And as we are part of that universe, we were also created for some reason. Are we here to be something? To do something? If so, what?
Maybe, because of the collaborative live-role-playing aspects of how we were created, we are too flawed ever to be or to do what it is we were created for. Maybe it will be our descendants- be they genetically human, giant robots, uplifted gila monsters, or virtual intelligences living in carpets of intelligent polysaccharides- who will be or do this thing.
Whatever it is, being Good is a precondition. Being reasonable is another precondition, or we will never be able to Do anything.
One thing I have often thought of is that maybe our role is to start to untangle the flaws of creation. We should be able to make a natural world where each thing can be fully itself, can seek and participate in truth and beauty, where carnivory and the other appalling horrors of the ‘natural’ world are removed. We can start with humanity, like Lord Ivywood prophesies in The Flying Inn:
‘If we come at last to live on light, as men said of the chameleon, if some
cosmic magic closed to us now, as radium was but recently closed, allows us to
transmute the very metals into flesh without breaking into the bloody house of
life, we shall know these things when we achieve them. It is enough for us now
if we have reached a spiritual station, in which at least the living head we lop
has not eyes to reproach us; and the herbs we gather cannot cry against our
cruelty like the mandrake.’
Then, we can move on to the rest. I have argued before that the individual is more important than the group, so if no individual tigers are harmed, and their genetic material is preserved as part of a thousand new varieties of Neo-tiger, I can see no downside to making them into autotrophs. This sort of endeavour- to remake the natural world as a place of more justice and mercy- would I think be a major goal of many ideologies in a real Greg Egan or Charles Stross future society. Of course it is a goal of incredible hubris, requiring megayears for its realization even in a tiny corner of the universe. And if the point of the universe does not lie inside it, but in the Universe, and we are all here- microbes, curlews, humans, and sentient galaxies- to be made into fit instruments for eternity, then maybe it is a waste of time. Possibly.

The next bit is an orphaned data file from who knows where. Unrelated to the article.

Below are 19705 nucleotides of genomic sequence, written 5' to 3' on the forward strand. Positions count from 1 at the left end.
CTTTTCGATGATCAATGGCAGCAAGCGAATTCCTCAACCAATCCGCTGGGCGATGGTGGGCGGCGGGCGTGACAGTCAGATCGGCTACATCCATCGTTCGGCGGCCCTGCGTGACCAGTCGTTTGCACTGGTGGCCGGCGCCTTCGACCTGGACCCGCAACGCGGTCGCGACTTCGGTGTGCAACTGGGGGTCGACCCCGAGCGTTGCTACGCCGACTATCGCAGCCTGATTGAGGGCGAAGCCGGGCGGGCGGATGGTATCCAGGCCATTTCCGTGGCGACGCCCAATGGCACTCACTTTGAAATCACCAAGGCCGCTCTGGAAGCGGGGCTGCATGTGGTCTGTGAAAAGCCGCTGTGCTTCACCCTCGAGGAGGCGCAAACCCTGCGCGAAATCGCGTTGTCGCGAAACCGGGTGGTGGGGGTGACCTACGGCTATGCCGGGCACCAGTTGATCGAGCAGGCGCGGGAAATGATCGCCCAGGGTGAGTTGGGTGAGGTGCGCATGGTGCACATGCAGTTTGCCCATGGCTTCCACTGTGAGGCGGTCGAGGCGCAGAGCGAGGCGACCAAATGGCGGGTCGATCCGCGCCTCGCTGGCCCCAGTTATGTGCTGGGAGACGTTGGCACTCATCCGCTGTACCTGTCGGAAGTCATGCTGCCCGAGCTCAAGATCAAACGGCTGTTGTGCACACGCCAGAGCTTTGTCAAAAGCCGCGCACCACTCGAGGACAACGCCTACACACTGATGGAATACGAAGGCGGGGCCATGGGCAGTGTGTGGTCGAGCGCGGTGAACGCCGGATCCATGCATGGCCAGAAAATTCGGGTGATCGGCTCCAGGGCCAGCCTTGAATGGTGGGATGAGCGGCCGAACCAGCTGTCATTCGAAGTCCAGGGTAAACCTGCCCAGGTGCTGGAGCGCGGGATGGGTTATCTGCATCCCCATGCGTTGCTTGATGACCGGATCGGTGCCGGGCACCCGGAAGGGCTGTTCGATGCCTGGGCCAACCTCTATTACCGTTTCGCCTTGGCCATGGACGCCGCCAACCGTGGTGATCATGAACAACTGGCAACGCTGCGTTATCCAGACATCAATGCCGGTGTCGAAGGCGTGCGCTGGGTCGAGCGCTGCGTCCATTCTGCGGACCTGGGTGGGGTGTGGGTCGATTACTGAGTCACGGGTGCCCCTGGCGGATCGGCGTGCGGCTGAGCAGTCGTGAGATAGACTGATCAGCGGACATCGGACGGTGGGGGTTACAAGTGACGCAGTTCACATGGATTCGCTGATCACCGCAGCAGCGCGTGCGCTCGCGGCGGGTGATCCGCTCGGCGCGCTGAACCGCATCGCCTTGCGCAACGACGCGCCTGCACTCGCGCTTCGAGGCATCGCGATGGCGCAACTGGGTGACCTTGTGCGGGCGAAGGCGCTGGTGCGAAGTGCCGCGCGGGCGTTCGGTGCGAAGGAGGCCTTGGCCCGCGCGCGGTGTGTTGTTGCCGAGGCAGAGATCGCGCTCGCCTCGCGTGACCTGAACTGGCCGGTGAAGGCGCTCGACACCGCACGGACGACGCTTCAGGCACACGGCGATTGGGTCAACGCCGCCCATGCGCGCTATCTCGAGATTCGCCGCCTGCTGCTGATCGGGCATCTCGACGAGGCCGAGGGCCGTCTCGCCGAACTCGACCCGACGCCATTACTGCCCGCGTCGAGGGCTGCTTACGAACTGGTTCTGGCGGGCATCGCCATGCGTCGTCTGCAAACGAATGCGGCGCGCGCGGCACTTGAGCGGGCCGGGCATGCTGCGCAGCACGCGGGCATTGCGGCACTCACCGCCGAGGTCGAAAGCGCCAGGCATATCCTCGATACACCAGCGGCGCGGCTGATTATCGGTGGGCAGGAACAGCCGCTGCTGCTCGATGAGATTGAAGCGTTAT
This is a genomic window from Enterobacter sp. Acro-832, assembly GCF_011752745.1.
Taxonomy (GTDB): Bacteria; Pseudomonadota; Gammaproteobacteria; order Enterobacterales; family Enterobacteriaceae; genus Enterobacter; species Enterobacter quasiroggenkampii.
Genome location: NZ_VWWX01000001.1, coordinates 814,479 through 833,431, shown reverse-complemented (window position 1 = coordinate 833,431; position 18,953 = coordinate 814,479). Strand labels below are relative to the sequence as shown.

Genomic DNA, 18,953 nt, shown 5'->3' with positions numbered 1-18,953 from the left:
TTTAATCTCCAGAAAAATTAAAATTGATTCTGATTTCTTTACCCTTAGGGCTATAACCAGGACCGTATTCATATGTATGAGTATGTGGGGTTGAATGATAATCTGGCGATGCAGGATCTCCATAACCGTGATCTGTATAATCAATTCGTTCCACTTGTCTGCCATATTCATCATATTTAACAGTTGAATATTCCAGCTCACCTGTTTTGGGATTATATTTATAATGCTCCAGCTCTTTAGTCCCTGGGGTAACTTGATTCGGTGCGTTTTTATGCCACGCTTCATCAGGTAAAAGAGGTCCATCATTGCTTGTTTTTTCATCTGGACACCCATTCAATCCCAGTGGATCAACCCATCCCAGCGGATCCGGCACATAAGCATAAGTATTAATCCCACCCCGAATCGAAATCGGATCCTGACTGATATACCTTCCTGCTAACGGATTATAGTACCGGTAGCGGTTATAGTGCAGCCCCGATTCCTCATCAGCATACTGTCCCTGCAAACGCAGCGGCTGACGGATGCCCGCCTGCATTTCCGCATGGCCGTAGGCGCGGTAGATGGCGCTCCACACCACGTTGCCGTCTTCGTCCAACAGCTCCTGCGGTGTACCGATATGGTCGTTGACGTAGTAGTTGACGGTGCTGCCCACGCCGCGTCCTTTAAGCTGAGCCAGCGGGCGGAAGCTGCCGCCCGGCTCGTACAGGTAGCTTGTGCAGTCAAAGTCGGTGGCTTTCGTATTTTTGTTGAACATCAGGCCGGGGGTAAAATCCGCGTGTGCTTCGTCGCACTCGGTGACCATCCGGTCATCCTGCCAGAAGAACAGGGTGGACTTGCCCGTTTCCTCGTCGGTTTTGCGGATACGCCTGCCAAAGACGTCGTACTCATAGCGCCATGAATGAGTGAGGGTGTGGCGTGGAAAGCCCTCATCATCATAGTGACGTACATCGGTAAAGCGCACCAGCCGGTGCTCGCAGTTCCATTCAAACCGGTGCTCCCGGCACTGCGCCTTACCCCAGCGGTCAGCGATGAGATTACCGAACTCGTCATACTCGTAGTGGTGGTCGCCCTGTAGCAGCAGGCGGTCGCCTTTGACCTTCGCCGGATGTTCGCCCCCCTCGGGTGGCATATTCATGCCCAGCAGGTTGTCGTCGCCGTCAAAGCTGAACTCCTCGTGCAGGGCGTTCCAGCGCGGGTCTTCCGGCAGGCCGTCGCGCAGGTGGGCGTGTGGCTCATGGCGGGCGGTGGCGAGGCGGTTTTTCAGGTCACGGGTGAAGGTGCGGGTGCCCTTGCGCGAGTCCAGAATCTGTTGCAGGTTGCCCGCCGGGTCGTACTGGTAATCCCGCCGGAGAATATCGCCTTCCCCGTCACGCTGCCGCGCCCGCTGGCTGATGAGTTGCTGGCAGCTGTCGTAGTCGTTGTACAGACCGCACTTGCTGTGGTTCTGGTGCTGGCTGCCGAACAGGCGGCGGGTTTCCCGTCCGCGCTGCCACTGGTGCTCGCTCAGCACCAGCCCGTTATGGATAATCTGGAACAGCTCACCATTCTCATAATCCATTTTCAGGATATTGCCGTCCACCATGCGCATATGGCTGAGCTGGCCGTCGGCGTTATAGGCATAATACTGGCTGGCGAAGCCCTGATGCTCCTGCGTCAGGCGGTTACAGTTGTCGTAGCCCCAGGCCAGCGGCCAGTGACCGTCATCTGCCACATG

But then? Once we have reconstructed the living world, what is the point?
A problem with the popular virtues of our present civilization is that they are essentially negative. ‘Peace’- what does it mean, beyond ‘absence of violence’? ‘Justice’ means ‘equitable distribution of misery’; ‘mercy’ means ‘protection from the bad consequences of one’s actions’. In the Earthly Paradise, none of those virtues will have any meaning. We need some motivating virtues for life in the Earthly Paradise. If not, what can we do but go backwards?
As Paul tells us in Alpha Ralpha Boulevard:
We were drunk with happiness in those early years. Everyone was, especially the
young people. These were the first years of the Rediscovery of Man, when the Instrumentality dug deep in the treasury, reconstructing the old cultures, the old languages, and even the old troubles. The nightmare of perfection had taken our forefathers to the edge of suicide. ...
I myself was the first man to put a postage stamp on a letter, after fourteen thousand years. I took Virginia to see the first piano recital. We watched at the eye-machine when cholera was released in Tasmania, and we saw the Tasmanians dancing in the streets, now that they did not have to be protected anymore. Everywhere, things became exciting. Everywhere, men and women worked with a wild will to build a more imperfect world.
Of course, we will be very different creatures by that time. We should have a much clearer idea of God and a much clearer idea of the universe. Maybe the way forward will be clear. But maybe, as so often happens, our capabilities will have outstripped our moral sense. We will need strong medicine for that time. I suggest the following:
We should never be satisfied with the ideal we can imagine;
We should strive for the ideal we cannot yet imagine.